I always thought Earth was a pristine land until humans soiled it. Then I learned about the Great Oxidation Event.
There was no oxygen in the Earth for billions of years. Then plants started appearing, and they sucked in carbon from the atmosphere (in the form of CO2) to build their bodies, releasing oxygen (O2) in the process. That O2 has been building up in the atmosphere ever since.
Of course, if plants have been consuming CO2 and releasing O2 all this time, it means that CO2 has been depleted from the atmosphere for millions of years!
This graph shows the evolution of CO2 in the atmosphere:
Here’s a zoom into the last 40 million years:
As you can see, in the grand scheme of things—and including today!—CO2 levels have never been as low as over the past 800,000 years.
Since atmospheric CO2 and global temperatures are closely related, you can imagine what the graph for temperatures looks like.
The Earth was much warmer than today for hundreds of millions of years, up until 3 million years ago, when the CO2 concentration finally fell enough for temperatures to be cooler than today most of the time. The blue oscillations are the ice ages, the last of which finished about 10k years ago. Temperature has been relatively stable ever since—until it started rising again recently. But a few hundreds of thousands of years ago we reached higher peaks, and beyond 3 millions of years ago, the Earth was always slightly warmer than today.
Now, if the Earth’s temperature keeps increasing, it will return to levels not seen for millions of years. Still, the Earth was warmer than this for hundreds of millions of years. Dinosaurs probably lived in a much hotter world.
Also, remember that CO2 and temperatures have always been strongly correlated. And since it looks like it’s CO2 driving temperatures up rather than the other way around, it’s reasonable to assume that temperatures will go back down once we lower CO2 levels. Runaway processes might exist, but it’s unlikely that there is a tipping point after which cataclysms will be irreversible. If there are, they should take decades or centuries, way beyond human timescales. This means, as humans, we have agency.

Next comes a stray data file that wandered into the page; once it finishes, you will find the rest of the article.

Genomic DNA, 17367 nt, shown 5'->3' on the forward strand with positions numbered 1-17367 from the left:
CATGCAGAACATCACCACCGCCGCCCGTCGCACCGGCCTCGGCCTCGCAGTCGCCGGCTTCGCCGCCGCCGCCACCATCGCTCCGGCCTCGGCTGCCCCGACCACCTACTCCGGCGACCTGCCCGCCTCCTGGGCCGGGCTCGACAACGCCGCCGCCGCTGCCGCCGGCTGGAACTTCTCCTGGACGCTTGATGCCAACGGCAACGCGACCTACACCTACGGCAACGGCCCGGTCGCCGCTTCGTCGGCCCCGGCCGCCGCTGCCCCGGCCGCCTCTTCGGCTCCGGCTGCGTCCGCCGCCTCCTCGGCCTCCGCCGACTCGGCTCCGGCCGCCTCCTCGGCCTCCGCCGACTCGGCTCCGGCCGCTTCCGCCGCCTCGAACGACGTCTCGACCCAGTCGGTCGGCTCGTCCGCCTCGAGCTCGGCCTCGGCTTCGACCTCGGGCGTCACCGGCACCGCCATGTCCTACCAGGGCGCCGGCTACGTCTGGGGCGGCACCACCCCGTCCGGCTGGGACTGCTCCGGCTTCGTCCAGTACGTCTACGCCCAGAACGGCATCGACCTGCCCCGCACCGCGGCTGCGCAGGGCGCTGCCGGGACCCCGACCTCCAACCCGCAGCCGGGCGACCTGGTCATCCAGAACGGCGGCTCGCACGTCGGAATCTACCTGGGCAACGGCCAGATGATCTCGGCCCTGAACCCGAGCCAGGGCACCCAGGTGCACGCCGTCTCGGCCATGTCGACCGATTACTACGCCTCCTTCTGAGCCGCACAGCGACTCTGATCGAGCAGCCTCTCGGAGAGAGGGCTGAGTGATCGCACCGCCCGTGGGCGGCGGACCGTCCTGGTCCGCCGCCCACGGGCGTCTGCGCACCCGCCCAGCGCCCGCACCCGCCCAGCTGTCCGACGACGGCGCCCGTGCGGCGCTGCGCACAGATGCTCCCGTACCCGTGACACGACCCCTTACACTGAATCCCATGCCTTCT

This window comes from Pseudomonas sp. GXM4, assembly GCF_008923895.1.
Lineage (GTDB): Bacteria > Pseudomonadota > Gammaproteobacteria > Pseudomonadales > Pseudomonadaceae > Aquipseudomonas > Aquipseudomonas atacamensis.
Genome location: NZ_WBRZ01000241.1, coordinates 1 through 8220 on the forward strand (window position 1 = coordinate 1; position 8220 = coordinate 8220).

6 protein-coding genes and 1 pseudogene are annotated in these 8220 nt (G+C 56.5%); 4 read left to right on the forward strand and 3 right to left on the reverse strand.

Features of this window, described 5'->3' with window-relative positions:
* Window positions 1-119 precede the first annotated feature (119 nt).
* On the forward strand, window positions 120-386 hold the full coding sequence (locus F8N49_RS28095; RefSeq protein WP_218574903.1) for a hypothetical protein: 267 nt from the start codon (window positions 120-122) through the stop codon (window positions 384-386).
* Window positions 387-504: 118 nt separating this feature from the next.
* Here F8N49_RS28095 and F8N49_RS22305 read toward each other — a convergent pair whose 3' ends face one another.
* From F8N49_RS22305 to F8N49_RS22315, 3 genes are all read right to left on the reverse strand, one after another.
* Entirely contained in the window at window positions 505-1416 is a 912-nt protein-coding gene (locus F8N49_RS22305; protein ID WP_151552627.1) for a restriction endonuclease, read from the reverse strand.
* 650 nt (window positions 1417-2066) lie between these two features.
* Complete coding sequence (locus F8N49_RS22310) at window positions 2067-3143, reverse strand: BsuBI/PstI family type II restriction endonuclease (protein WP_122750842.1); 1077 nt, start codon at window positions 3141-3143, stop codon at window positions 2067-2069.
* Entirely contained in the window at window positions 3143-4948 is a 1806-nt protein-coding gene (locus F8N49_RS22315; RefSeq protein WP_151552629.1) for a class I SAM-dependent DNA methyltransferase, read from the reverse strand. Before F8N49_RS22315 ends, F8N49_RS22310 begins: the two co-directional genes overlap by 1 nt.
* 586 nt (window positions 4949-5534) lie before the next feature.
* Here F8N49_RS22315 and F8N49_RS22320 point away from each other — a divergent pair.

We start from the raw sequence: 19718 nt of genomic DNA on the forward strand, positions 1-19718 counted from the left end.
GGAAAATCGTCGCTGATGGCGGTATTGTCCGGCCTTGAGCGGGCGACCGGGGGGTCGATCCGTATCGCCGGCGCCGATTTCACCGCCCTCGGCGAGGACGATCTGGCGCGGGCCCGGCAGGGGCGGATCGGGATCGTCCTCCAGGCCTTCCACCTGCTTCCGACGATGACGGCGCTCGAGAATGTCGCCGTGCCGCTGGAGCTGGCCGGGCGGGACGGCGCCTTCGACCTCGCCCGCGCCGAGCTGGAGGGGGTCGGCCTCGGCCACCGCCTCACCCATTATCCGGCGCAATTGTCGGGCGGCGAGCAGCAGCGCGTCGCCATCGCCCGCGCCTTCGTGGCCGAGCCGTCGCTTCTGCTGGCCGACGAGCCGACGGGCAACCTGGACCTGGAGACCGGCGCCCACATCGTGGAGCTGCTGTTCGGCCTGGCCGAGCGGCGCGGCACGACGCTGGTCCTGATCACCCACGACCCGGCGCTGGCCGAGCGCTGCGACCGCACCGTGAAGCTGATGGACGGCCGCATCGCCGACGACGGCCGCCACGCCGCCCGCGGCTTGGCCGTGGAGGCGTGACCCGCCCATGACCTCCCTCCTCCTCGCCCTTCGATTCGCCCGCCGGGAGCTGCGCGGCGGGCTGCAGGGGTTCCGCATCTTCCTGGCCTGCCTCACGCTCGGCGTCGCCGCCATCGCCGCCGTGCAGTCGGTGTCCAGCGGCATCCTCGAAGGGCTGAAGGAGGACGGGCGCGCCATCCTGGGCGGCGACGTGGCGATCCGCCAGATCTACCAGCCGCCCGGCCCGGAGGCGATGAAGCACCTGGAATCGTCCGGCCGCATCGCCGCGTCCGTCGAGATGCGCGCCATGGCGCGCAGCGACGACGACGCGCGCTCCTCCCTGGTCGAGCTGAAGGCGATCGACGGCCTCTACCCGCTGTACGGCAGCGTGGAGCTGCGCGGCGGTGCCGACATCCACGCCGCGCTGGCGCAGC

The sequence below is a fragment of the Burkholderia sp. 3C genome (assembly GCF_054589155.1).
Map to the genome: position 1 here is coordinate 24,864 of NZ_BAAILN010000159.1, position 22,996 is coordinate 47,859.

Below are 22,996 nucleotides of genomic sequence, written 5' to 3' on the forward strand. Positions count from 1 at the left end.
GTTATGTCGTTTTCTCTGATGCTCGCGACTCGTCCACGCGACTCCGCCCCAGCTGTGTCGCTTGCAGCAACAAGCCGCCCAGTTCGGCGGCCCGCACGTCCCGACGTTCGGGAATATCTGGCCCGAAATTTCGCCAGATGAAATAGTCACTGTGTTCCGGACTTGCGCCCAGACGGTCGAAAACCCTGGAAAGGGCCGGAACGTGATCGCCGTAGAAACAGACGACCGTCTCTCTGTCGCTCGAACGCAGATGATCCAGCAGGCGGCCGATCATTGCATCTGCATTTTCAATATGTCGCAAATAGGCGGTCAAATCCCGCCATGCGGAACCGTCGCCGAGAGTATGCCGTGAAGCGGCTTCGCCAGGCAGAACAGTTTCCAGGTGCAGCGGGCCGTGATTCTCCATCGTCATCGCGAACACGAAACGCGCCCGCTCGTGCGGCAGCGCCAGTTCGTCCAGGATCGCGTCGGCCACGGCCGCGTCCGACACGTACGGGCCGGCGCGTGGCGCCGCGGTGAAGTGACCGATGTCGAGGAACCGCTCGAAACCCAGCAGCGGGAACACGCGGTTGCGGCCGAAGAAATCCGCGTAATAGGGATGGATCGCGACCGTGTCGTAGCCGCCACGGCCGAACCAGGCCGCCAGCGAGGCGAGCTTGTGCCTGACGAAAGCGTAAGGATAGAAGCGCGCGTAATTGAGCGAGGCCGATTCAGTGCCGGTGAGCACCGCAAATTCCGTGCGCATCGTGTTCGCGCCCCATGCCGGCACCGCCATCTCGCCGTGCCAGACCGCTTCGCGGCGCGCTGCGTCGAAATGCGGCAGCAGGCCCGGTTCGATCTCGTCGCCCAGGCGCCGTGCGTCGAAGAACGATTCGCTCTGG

Since temperatures were much warmer before, and much colder during the last glaciations, ice caps have formed and disappeared, drastically changing sea levels throughout the Earth’s history.
If we look back millions of years, water levels were up to 400m higher. They’ve been decreasing consistently for the last 100 million years.
Just recently, about 10,000 years ago, during the last glaciation, it was the other way around: Sea levels were 120m lower.
So in summary:
CO2 levels in the atmosphere used to be much higher
Plants took advantage of this and grew faster, as they are doing today
Temperatures were commensurately much higher just a few million years ago
Sea levels have fluctuated wildly, from 200m above current levels 100 million years ago to 120m below current levels as recently as 10k years ago.
For me, the biggest surprise of all of this is that I had in mind this image of an Earth that was stable, always in equilibrium. I believed in a delicate Gaia whose body had to be protected to preserve its soul. But the Earth is not like that. It’s not a God or an animal. It’s a rock flying in space with physical and chemical processes shaping it all the time. It’s a system, and it has undergone tremendous changes over millions of years.
Throughout this time, plants and animals have come and gone. There have been periods of extinction, and periods of diversity explosion.
The Earth will be OK. The plants will be OK. The animals will be OK.
There is a tremendous loss of biodiversity happening now. And there’s a special danger now because the changes happen in a matter of decades, not thousands of years. It might be harder for a lot of animals and plants to adapt to such a sudden change. But this should be a problem we solve together, not the cause of existential panic like I had before I started looking into this a few years ago.
So for whom is CO2 bad?
Who Is CO2 Bad For?
Hominids evolved in the last few million years, and Homo sapiens just a few hundreds of thousands of years ago. That means we’ve evolved on a planet that was cooler than it’s ever been.
Meanwhile, most of our culture evolved in just the last few thousand years, after the last glaciation that raised temperatures and sea levels dramatically. This means our culture has evolved in a world where temperatures and sea levels are as high as humans have ever experienced—but never as hot as where they’re going now.
Warmer temperatures mean more critical heatwaves, which we are not adapted for.
Higher sea levels mean that regions we’ve inhabited for thousands of years get submerged.